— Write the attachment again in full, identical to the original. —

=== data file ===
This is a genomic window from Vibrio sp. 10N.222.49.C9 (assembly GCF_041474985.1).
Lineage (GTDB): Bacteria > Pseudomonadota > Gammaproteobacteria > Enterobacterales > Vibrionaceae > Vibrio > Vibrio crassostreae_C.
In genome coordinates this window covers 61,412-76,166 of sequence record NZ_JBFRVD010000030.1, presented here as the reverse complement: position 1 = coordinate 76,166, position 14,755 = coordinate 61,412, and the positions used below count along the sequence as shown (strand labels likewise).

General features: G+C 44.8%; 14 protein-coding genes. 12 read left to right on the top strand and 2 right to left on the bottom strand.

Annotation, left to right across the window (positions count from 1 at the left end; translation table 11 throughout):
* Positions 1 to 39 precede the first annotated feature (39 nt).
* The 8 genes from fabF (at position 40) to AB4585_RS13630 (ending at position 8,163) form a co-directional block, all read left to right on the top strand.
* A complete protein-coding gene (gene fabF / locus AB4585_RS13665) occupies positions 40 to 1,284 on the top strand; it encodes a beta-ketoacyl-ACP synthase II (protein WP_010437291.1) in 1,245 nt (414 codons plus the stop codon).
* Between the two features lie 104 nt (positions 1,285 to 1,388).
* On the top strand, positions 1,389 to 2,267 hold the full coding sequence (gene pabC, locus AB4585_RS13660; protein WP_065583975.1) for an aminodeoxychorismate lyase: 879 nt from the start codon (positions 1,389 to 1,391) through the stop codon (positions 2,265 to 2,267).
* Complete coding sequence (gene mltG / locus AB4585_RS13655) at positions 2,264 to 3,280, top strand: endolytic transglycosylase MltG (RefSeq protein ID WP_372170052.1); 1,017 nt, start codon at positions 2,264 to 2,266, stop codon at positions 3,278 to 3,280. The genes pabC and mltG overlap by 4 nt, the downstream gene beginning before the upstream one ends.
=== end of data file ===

This is a genomic window from Vibrio sp. 10N.222.49.C9 (assembly GCF_041474985.1).
Lineage (GTDB): Bacteria > Pseudomonadota > Gammaproteobacteria > Enterobacterales > Vibrionaceae > Vibrio > Vibrio crassostreae_C.
In genome coordinates this window covers 61,412-76,166 of sequence record NZ_JBFRVD010000030.1, presented here as the reverse complement: position 1 = coordinate 76,166, position 14,755 = coordinate 61,412, and the positions used below count along the sequence as shown (strand labels likewise).

General features: G+C 44.8%; 14 protein-coding genes. 12 read left to right on the top strand and 2 right to left on the bottom strand.

Annotation, left to right across the window (positions count from 1 at the left end; translation table 11 throughout):
* Positions 1 to 39 precede the first annotated feature (39 nt).
* The 8 genes from fabF (at position 40) to AB4585_RS13630 (ending at position 8,163) form a co-directional block, all read left to right on the top strand.
* A complete protein-coding gene (gene fabF / locus AB4585_RS13665) occupies positions 40 to 1,284 on the top strand; it encodes a beta-ketoacyl-ACP synthase II (protein WP_010437291.1) in 1,245 nt (414 codons plus the stop codon).
* Between the two features lie 104 nt (positions 1,285 to 1,388).
* On the top strand, positions 1,389 to 2,267 hold the full coding sequence (gene pabC, locus AB4585_RS13660; protein WP_065583975.1) for an aminodeoxychorismate lyase: 879 nt from the start codon (positions 1,389 to 1,391) through the stop codon (positions 2,265 to 2,267).
* Complete coding sequence (gene mltG / locus AB4585_RS13655) at positions 2,264 to 3,280, top strand: endolytic transglycosylase MltG (RefSeq protein ID WP_372170052.1); 1,017 nt, start codon at positions 2,264 to 2,266, stop codon at positions 3,278 to 3,280. The genes pabC and mltG overlap by 4 nt, the downstream gene beginning before the upstream one ends.